Feminine drummers marching in a Chinese language New 12 months Parade in 1958, the identical yr June Gong (pictured up prime) received Miss Chinatown. Credit score: Courtesy Chinese language Historic Society of America
The occasion was a success, attracting curiosity from each inside the Chinese language group and throughout higher San Francisco. The primary winner, June Gong of Miami, Florida, was a university senior finding out residence economics who had received a Miss Chinatown competitors in New York Metropolis the earlier yr. She was topped by the mayor of San Francisco, and her smiling picture — full with a cheongsam, heels, lipstick and curled, Nineteen Fifties-style hair — appeared in newspapers throughout the nation.
The attraction of Miss Chinatown was far-reaching and even prolonged throughout the pond. Pageant contestants from London are pictured right here in the course of the Eighties. Credit score: Alamy
The cheongsams worn by contestants had been key to the early pageants’ success, argues scholar Chiou-ling Yeh in her ebook “Making an American Pageant: Chinese language New 12 months in San Francisco’s Chinatown.”
“By this time, Chinese language People had lengthy been Orientalized by their fellow People — in different phrases, they had been portrayed as unique and distinctly totally different from White People,” Yeh wrote. “(Group) leaders understood that solely by interesting to the American Orientalist creativeness may they distinguish themselves from the Pink Chinese language and, as well as, draw extra vacationers into Chinatown.”
Contestants parading in cheongsams marked a notable departure from the group’s earlier pageants, by which contributors usually assumed Western gown. The tight-fitting clothes had been thought-about horny and unique and, Yeh argues, had the good thing about being related, in American minds, with figures like Madame Chiang Kai-shek, the Western-educated First Girl of China’s pre-communist republic, who had toured the US to nice fanfare in 1943, showing on journal covers and dazzling Congress in (a decidedly extra conservative model of) a cheongsam.
A rainbow of cheongsams are worn on the 2006 Miss Chinatown pageant in Los Angeles. Credit score: Ricardo DeAratanha/Los Angeles Occasions/Getty Pictures
At Miss Chinatown USA, Wong hoped the garment would current spectators with the proper mix of East and West. He wrote that the winner ought to conjure “the centuries-old Chinese language idea of magnificence” described in classical literature, “comparable to melon-seed face, new moon eyebrows, phoenix eyes, peachlike cheek, shapely nostril, cherry lips, medium top, willowy determine, radiant smile and jet black hair.” Nonetheless, he additionally needed the winner to embody American notions of progress, with “ample training, coaching and the flexibility to fulfill the problem of the fashionable world.”
Feminism and rising energy
Within the ensuing years, Miss Chinatown USA boomed in recognition. It moved to bigger venues that seated 1000’s of spectators, was embraced by San Francisco’s tourism board and was lined by international media. However as Nineteen Fifties conservatism made manner for the social upheavals of the late ’60s and ’70s, a brand new technology of youth activists, influenced by the civil rights, feminist, Black liberation and anti-war actions, started voicing issues concerning the contest.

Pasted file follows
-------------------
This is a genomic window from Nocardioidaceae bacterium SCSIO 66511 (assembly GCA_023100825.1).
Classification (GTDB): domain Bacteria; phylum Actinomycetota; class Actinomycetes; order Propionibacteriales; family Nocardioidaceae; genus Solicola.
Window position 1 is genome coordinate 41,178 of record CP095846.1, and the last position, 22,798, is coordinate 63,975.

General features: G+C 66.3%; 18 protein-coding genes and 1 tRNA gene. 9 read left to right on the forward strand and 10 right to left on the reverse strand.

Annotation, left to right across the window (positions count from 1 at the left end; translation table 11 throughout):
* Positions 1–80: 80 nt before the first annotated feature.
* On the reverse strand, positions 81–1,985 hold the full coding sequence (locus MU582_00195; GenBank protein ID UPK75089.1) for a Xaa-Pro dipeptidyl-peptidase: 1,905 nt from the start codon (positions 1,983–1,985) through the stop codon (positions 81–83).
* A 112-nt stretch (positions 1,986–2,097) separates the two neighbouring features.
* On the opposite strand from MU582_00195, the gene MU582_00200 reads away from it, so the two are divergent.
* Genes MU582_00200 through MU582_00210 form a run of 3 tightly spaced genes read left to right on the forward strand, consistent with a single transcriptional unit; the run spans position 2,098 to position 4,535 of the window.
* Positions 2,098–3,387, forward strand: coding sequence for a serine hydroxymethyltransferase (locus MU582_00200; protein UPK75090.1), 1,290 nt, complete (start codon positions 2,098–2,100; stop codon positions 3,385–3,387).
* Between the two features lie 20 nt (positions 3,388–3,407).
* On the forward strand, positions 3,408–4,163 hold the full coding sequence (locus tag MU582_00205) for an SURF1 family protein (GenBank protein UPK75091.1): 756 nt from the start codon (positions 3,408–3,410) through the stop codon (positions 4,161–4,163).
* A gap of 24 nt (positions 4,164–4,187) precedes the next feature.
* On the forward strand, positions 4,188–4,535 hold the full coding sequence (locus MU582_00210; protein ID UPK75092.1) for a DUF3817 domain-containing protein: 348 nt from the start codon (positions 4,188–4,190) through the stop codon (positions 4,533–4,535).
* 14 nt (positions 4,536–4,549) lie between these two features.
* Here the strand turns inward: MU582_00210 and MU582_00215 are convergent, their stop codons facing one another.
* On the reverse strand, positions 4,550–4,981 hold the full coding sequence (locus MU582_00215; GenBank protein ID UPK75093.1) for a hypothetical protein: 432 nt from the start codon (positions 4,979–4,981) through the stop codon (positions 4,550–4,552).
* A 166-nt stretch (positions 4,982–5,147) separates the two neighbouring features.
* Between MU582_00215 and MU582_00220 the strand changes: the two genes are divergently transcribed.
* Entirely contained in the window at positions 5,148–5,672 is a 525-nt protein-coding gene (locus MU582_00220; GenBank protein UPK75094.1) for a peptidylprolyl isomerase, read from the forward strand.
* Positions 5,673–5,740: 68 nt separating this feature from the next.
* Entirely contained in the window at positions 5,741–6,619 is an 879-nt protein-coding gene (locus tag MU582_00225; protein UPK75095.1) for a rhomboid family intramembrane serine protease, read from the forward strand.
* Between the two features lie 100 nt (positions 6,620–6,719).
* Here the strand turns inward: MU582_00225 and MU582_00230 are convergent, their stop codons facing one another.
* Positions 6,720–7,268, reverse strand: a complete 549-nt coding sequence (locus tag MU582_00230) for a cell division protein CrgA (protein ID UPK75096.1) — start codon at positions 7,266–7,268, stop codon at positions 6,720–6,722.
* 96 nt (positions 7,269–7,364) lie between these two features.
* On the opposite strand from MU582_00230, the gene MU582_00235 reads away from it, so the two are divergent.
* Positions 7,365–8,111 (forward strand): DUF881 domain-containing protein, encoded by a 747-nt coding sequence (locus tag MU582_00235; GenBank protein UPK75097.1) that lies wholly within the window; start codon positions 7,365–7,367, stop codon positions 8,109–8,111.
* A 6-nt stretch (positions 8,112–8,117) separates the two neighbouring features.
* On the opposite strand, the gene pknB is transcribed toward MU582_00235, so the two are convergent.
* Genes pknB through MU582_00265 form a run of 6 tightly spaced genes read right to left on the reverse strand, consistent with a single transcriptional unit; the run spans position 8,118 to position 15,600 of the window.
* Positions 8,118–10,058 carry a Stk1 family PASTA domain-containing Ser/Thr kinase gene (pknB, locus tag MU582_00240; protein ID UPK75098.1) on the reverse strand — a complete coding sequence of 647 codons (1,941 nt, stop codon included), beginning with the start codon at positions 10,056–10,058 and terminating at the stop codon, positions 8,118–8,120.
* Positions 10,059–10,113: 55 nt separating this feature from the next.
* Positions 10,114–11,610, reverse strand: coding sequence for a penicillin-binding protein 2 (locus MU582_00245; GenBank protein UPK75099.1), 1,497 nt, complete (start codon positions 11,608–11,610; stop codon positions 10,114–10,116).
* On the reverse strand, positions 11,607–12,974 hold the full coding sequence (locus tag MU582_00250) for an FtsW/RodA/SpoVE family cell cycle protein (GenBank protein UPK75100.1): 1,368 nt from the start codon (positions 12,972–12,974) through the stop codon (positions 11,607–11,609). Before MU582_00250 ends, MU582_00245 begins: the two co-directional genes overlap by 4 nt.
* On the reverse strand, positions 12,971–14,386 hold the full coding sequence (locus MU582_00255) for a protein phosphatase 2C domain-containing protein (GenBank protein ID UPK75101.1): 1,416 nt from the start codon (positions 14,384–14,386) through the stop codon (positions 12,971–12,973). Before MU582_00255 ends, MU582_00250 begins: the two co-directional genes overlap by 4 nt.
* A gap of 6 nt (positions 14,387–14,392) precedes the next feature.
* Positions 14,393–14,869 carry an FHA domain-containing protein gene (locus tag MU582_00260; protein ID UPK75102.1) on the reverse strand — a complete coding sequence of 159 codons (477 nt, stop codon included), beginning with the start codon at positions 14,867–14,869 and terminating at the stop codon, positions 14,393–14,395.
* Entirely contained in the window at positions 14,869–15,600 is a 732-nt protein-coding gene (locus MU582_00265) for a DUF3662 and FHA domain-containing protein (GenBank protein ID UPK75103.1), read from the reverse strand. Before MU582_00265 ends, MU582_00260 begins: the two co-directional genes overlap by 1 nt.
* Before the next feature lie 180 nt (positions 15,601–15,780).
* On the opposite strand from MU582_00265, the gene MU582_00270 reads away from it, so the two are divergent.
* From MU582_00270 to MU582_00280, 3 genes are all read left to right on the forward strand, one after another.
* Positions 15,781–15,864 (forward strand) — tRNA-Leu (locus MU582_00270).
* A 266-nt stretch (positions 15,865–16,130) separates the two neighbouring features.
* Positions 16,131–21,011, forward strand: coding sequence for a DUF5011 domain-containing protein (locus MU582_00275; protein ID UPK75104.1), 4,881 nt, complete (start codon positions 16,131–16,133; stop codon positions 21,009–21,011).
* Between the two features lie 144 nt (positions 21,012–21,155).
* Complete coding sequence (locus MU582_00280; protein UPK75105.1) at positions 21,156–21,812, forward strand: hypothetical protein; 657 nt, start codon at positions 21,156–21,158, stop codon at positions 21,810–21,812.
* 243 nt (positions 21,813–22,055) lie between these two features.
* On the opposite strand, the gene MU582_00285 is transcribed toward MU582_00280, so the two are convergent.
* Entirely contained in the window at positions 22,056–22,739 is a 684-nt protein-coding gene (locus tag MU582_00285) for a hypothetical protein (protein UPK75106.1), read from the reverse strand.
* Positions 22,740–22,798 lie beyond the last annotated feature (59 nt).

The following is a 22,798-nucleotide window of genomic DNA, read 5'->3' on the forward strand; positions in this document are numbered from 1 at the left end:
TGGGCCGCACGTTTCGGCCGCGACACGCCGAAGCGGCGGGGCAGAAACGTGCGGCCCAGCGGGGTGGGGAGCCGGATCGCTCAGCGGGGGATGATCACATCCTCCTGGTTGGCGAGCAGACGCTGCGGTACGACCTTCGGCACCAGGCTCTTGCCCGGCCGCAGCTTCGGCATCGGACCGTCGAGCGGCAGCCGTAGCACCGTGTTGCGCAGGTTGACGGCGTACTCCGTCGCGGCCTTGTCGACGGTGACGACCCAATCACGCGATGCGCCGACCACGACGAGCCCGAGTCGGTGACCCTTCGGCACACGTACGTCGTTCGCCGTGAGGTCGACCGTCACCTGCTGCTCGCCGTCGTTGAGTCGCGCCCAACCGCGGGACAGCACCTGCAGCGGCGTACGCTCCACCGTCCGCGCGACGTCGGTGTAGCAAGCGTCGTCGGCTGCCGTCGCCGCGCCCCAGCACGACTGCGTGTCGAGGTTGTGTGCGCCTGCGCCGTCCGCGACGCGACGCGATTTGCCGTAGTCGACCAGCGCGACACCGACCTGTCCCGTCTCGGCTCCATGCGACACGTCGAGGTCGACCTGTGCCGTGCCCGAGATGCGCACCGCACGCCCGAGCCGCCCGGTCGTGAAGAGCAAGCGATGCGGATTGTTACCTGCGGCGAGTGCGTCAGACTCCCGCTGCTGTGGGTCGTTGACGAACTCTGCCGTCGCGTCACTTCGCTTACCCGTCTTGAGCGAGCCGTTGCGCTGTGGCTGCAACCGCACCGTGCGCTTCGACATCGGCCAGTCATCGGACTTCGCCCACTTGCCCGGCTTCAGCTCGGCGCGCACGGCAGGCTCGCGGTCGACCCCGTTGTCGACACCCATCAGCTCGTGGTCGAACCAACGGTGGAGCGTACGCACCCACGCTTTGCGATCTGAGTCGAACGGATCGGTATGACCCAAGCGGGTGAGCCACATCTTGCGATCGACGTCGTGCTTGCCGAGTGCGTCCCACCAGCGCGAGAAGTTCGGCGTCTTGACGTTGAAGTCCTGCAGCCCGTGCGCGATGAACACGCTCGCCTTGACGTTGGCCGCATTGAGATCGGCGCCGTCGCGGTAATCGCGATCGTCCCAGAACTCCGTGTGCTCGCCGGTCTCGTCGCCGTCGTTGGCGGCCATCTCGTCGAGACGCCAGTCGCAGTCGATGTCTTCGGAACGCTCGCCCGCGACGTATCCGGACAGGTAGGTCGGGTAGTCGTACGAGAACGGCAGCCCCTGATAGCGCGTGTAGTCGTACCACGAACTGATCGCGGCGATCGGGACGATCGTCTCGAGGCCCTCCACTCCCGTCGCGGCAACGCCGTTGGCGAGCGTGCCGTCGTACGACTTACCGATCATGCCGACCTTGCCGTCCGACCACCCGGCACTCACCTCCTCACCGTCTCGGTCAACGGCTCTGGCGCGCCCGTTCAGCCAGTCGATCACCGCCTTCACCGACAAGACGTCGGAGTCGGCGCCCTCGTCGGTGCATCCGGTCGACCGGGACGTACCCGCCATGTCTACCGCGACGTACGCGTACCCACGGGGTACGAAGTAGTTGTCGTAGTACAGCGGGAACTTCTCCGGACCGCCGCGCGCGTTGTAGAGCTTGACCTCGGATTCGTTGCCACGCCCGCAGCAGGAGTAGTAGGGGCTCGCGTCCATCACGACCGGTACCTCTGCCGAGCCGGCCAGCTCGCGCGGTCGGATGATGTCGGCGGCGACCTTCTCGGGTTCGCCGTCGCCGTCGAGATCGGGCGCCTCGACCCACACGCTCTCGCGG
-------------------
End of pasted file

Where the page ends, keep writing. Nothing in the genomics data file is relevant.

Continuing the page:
Rivals of the 1988 Miss Chinatown USA pageant pose for cameras in Oahu, Hawaii. Credit score: Alamy
4 runner-ups stand round Carol Ng, winner of the Miss Chinatown USA pageant of 1960. Credit score: Bettmann Archive/Getty Pictures
These objections spoke to wider, conflicting visions of what San Francisco’s Chinatown ought to be. In line with Wu’s analysis, issues got here to a head in 1971, when the Vacation Inn chain opened a resort within the neighborhood, and, as a publicity stunt, had a Miss Chinatown contestant soar out of a fortune cookie. Throughout the road, a radical Asian youth group and different activists protested the opening, calling it an “invasion of Chinatown’s territory,” whereas demanding extra low-cost housing for residents. A number of weeks later, throughout that yr’s Lunar New 12 months parade, protesters threw eggs on the 16-year-old contestant involved, and she or he was faraway from the float.
On the time, pageant organizers largely dismissed the criticisms. However, very similar to Miss America, the competition has advanced according to the feminist motion and altering visions of womanhood. The “swimsuit competitors” is now referred to as “swimsuit/health and type” although, in contrast to Miss America, the class has not been eradicated. And the place contestants as soon as talked about desirous to be a very good spouse and mom, on-stage interviews now emphasize group service, particular person achievement and profession ambitions. The newest winners have embodied present-day beliefs of educational success and upward mobility, together with a number of Harvard college students and ladies who’ve gone on to careers in fields together with administration consultancy and know-how.